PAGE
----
Ever since the conclusion of the First World War the poppy has become an important symbol of Remembrance. During the First World War (1914–1918) much of the fighting took place in Western Europe in areas of countryside that was picturesque and beautiful. The First World War changed the landscape dramatically as the warring factions fought over it again and again. The region quickly changed and became something of a bleak wilderness where little or nothing could grow.
The exception was the poppy – bright red Flanders poppies continued to grow and these delicate flowers blossomed amidst the carnage and destruction and it was in early May 1915, shortly after losing a friend in Ypres, that Lt Col John McCrae was inspired by the poppies to write a now famous poem called ‘In Flanders Fields.’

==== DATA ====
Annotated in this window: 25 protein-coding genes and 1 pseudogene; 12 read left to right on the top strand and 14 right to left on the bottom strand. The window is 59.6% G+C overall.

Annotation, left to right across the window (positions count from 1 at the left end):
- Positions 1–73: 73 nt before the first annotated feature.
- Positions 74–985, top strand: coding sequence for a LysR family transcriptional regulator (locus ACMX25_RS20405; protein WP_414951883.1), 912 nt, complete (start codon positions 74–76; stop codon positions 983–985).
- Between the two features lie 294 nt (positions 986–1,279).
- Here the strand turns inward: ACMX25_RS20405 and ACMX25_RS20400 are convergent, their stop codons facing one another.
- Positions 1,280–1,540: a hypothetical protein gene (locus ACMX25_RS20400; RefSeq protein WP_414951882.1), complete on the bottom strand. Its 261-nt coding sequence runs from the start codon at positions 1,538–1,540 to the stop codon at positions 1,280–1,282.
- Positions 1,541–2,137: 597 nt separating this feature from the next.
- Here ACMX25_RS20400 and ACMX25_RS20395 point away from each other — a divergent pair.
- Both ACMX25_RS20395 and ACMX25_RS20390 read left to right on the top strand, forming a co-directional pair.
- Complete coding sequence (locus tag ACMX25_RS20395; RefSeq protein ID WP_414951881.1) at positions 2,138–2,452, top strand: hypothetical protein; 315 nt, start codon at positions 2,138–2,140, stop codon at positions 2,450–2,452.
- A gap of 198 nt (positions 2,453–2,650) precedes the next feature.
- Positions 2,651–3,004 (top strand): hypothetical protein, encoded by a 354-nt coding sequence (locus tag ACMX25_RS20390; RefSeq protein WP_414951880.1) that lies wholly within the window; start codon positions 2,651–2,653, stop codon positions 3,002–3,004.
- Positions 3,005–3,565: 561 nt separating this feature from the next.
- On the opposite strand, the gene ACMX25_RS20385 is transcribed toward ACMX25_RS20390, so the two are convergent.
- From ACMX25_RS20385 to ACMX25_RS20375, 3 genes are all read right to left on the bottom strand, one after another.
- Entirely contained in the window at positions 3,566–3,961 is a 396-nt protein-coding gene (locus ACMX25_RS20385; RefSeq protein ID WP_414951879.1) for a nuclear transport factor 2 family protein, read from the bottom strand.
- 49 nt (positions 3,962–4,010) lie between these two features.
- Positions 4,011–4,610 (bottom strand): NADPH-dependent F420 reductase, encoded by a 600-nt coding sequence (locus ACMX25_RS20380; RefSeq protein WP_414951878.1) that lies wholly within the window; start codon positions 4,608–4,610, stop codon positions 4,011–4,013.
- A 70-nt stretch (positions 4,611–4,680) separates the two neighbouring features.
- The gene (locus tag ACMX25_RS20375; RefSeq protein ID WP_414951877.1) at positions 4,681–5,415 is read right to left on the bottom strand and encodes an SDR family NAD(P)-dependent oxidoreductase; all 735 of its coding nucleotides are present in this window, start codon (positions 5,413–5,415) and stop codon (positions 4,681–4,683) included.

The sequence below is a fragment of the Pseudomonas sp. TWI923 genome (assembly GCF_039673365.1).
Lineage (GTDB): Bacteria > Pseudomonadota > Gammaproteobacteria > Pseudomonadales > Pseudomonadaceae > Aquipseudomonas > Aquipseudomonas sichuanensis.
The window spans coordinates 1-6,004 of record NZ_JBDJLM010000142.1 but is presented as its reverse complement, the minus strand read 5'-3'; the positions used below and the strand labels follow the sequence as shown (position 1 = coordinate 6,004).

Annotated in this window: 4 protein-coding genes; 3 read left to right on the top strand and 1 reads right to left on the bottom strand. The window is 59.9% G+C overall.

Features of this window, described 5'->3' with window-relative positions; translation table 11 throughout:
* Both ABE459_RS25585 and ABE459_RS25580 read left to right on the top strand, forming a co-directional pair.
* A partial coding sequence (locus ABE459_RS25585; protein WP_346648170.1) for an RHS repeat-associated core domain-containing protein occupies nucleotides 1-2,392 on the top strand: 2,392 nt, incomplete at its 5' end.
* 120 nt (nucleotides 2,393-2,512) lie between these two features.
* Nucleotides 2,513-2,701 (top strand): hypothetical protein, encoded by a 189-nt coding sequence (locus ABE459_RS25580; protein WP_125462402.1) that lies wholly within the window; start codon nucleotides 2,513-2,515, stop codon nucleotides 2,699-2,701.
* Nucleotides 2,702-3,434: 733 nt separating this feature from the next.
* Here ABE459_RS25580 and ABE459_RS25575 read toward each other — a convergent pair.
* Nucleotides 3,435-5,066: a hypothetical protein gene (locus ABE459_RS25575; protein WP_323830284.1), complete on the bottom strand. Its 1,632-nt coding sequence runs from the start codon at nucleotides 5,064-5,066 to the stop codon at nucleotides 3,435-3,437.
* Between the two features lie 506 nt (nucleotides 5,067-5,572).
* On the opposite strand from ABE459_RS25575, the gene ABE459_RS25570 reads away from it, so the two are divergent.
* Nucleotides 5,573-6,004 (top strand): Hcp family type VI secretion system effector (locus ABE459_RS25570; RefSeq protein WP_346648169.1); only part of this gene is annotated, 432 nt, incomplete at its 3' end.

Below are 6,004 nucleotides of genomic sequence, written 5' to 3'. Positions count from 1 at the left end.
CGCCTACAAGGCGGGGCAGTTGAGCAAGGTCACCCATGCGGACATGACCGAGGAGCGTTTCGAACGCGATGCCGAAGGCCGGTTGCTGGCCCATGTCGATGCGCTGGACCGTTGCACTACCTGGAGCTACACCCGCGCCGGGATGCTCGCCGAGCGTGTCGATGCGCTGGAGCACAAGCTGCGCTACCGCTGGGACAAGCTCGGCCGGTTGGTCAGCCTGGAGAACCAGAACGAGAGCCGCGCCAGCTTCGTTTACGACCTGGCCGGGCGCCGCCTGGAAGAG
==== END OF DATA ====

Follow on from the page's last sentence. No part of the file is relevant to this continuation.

McCrae’s poem inspired an American academic, Moina Michael, to make and sell red silk poppies which were brought to England by a French woman, Anna Guérin. Subsequently with the creation of The (Royal) British Legion in 1921, an order was placed for 9 million of these poppies which were sold on 11 November that year. The poppies sold out almost immediately and that first ever ‘Poppy Appeal’ raised over £106,000; a considerable amount of money at the time. This was used to help World War 1 veterans with employment and housing.
The following year, Major George Howson set up the Poppy Factory to employ disabled ex-Servicemen. Today, the factory and the Legion’s warehouse in Aylesford produces millions of poppies each year. The demand for poppies in England was so high that few were reaching Scotland so in 1926 Earl Haig’s wife established the ‘Lady Haig Poppy Factory’ in Edinburgh to produce poppies exclusively for Scotland. Over 5 million Scottish poppies (which have four petals and no leaf unlike poppies in the rest of the UK) are still made by hand by disabled ex-Servicemen at Lady Haig’s Poppy Factory each year and distributed by sister charity Poppyscotland.
Poppies have become a truly national symbol of remembrance.